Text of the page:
Obama receives the Danny Ortega Seal of Approval

There are endorsements. And then there are "endorsements."

Former dictator and current Nicarauguan president Danny Ortega has endorsed Senator Barack Obama's candidacy for US president, calling his campaign "revolutionary:"

"It's not to say that there is already a revolution under way in the U.S. ... but yes, they are laying the foundations for a revolutionary change," the Sandinista leader said Wednesday night as he accepted an honorary doctorate from an engineering university.

Ortega led a Soviet-backed government that battled U.S.-supported Contra rebels before he lost power in a 1990 election. He returned to office last year via the ballot box.

In statements broadcast on Sandinista Radio La Primerisima, Ortega said he has "faith in God and in the North American people, and above all in the youth, that the moment of great change in the U.S. will come and it will act differently, with justice and equality toward all nations."

Obama, a senator from Illinois, is locked in a tight race with Sen. Hillary Clinton for the Democratic nomination. Ortega also called Obama a spokesman for the millions of Central American and Mexican citizens who migrate to the U.S. in search of work, though polls indicate most Latino voters so far have favored Clinton over Obama.
Ortega has mostly behaved himself since regaining power in 2006. He learned a little about electoral politics, embracing an anti-abortion law prior to the 2006 contest after governing in the 1980's as a pro-choice president.

While he occasionally spouts about US imperialism and "justice," his policies have been center-left for the most part, concentrating on improving health care and schools. Gone are the draconian redistributive policies that set much of the country against him and caused his defeat at the polls in 1990.

Ortega himself doesn't need the money. Just prior to being kicked out of office, the Sandinistas passed a law that gave the larger estates seized by the communists to individual members of the party -- including Ortega himself.

Perhaps now that he is a rich, propertied communist, he feels he has a little more to lose if things get too "revolutionary."

Ortega's endorsement of Obama can only help him with the greying, aging old left who flocked to the Sandinista banner in the 1980's -- despite the dictatorial policies of Sandinista thugs who closed opposition newspapers, broke up opposition political rallies with clubs, arrested opposition leaders, threw more moderate Nicaraguans out of the ruling coalition, and carried out a ruthless campaign against the Mesquite indians who refused to give up their lands to the Sandinistas.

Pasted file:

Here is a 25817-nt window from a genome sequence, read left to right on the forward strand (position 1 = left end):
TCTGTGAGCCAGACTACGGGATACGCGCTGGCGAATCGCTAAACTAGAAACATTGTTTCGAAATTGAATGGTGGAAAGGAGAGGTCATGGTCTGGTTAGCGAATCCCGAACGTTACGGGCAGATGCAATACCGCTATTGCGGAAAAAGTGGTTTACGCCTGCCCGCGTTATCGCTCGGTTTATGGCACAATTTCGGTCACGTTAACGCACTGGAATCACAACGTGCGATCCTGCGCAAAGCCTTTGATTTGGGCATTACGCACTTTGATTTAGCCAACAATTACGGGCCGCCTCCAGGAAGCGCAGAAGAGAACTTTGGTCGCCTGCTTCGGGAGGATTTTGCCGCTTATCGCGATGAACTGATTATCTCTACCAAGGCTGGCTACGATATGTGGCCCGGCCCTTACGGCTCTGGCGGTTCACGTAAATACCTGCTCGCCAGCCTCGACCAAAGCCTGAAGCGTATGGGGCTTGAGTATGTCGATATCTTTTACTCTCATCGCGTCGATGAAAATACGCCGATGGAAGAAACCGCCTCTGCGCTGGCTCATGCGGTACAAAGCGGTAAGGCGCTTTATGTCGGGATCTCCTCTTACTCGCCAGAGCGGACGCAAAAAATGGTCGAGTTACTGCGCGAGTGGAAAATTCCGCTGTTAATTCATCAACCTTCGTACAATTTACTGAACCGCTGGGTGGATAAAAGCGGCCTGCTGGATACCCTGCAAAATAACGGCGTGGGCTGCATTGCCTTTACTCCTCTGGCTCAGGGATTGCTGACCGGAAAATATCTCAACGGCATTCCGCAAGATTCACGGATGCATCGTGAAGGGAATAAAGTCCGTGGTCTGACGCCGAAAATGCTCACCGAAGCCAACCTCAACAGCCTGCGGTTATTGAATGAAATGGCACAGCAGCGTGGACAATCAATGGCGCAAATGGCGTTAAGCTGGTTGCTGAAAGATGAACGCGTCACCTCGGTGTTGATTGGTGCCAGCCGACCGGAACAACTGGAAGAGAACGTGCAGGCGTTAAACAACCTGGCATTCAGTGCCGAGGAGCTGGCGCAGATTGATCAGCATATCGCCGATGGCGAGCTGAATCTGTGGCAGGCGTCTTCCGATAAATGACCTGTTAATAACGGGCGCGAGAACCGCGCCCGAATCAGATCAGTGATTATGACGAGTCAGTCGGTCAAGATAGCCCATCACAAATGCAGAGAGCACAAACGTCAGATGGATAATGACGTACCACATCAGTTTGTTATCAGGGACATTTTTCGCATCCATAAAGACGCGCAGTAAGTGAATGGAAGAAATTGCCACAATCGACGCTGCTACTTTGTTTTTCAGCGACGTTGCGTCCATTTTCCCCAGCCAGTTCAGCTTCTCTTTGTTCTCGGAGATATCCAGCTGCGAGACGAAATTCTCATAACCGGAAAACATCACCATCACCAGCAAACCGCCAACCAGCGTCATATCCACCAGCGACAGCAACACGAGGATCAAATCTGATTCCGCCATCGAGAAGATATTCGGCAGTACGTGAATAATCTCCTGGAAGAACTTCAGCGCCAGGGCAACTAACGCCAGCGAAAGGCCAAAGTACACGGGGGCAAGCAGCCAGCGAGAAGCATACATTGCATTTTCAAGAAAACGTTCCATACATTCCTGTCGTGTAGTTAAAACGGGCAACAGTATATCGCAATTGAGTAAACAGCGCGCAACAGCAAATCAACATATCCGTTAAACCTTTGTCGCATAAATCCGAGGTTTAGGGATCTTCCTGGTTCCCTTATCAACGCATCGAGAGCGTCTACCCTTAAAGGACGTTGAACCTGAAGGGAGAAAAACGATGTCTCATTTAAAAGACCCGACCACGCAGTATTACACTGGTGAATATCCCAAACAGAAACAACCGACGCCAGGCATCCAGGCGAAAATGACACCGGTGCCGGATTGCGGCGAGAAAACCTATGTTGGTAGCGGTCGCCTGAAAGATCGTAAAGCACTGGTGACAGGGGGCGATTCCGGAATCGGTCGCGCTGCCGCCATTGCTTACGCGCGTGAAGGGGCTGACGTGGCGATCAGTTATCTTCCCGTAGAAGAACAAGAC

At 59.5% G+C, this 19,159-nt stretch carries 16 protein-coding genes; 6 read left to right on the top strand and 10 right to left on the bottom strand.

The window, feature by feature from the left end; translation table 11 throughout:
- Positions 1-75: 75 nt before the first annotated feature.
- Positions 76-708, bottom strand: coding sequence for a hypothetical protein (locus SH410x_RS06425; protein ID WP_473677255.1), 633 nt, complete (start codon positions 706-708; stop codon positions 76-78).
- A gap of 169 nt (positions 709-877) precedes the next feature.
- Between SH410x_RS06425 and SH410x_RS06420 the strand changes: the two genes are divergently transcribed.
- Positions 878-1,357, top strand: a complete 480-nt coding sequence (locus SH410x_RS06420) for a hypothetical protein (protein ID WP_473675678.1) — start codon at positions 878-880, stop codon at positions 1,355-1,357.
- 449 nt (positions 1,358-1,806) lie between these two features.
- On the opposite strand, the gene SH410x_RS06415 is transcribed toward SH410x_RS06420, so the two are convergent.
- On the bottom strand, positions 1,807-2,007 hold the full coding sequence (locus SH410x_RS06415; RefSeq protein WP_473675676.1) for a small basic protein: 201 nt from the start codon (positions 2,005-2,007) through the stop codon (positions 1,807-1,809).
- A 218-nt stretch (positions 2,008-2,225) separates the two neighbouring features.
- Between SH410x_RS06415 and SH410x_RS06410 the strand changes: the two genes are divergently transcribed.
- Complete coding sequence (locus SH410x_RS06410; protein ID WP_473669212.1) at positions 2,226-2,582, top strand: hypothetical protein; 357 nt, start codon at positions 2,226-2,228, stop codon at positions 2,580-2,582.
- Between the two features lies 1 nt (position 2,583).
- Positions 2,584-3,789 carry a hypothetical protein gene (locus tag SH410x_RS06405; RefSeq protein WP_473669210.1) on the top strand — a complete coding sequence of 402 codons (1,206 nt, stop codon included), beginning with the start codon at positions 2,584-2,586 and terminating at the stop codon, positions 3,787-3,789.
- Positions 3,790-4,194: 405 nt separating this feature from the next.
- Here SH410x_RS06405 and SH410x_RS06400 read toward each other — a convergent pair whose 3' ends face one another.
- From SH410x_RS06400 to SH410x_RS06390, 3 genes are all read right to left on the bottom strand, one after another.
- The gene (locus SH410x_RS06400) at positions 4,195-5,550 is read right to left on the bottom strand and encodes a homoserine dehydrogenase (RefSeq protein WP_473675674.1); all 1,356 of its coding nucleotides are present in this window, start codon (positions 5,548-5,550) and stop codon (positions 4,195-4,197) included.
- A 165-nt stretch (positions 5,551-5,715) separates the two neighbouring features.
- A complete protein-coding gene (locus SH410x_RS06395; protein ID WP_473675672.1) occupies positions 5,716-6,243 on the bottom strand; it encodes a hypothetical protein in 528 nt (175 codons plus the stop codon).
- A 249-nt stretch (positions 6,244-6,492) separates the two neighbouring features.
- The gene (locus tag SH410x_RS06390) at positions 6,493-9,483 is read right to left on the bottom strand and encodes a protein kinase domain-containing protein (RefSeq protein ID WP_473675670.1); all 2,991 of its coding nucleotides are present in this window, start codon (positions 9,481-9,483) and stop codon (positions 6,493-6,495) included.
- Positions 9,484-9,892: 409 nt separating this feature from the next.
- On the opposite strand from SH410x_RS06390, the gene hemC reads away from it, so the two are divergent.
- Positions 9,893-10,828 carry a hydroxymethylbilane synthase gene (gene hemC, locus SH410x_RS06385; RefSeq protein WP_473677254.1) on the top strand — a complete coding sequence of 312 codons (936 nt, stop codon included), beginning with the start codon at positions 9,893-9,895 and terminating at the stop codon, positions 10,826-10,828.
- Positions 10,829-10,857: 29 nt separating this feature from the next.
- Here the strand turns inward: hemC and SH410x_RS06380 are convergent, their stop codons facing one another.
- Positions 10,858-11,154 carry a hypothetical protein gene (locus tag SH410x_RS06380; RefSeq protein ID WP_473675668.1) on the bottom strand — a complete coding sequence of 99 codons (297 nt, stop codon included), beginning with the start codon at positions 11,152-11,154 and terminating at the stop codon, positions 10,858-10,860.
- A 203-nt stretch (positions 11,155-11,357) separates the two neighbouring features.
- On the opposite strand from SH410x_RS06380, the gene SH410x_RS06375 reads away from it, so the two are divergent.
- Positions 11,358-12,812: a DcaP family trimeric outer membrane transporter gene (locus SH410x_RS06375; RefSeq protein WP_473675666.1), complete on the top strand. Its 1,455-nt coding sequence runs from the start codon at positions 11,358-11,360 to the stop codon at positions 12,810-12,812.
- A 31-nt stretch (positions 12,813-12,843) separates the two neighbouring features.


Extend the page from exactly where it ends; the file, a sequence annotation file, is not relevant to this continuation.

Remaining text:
Yes...but they hated Reagan which was good enough for the lefties in this country.

Richard Baehr adds:
 

Here is an idea for Hillary if she wins. Appoint Obama a special emissary to Latin America thugs and have him pay special tribute to Che Guevara.
There are endorsements. And then there are "endorsements."

Former dictator and current Nicarauguan president Danny Ortega has endorsed Senator Barack Obama's candidacy for US president, calling his campaign "revolutionary:"

"It's not to say that there is already a revolution under way in the U.S. ... but yes, they are laying the foundations for a revolutionary change," the Sandinista leader said Wednesday night as he accepted an honorary doctorate from an engineering university.

Ortega led a Soviet-backed government that battled U.S.-supported Contra rebels before he lost power in a 1990 election. He returned to office last year via the ballot box.

In statements broadcast on Sandinista Radio La Primerisima, Ortega said he has "faith in God and in the North American people, and above all in the youth, that the moment of great change in the U.S. will come and it will act differently, with justice and equality toward all nations."

Obama, a senator from Illinois, is locked in a tight race with Sen. Hillary Clinton for the Democratic nomination. Ortega also called Obama a spokesman for the millions of Central American and Mexican citizens who migrate to the U.S. in search of work, though polls indicate most Latino voters so far have favored Clinton over Obama.
Ortega has mostly behaved himself since regaining power in 2006. He learned a little about electoral politics, embracing an anti-abortion law prior to the 2006 contest after governing in the 1980's as a pro-choice president.

While he occasionally spouts about US imperialism and "justice," his policies have been center-left for the most part, concentrating on improving health care and schools. Gone are the draconian redistributive policies that set much of the country against him and caused his defeat at the polls in 1990.

Ortega himself doesn't need the money. Just prior to being kicked out of office, the Sandinistas passed a law that gave the larger estates seized by the communists to individual members of the party -- including Ortega himself.

Perhaps now that he is a rich, propertied communist, he feels he has a little more to lose if things get too "revolutionary."

Ortega's endorsement of Obama can only help him with the greying, aging old left who flocked to the Sandinista banner in the 1980's -- despite the dictatorial policies of Sandinista thugs who closed opposition newspapers, broke up opposition political rallies with clubs, arrested opposition leaders, threw more moderate Nicaraguans out of the ruling coalition, and carried out a ruthless campaign against the Mesquite indians who refused to give up their lands to the Sandinistas.

Yes...but they hated Reagan which was good enough for the lefties in this country.

Richard Baehr adds:
 

Here is an idea for Hillary if she wins. Appoint Obama a special emissary to Latin America thugs and have him pay special tribute to Che Guevara.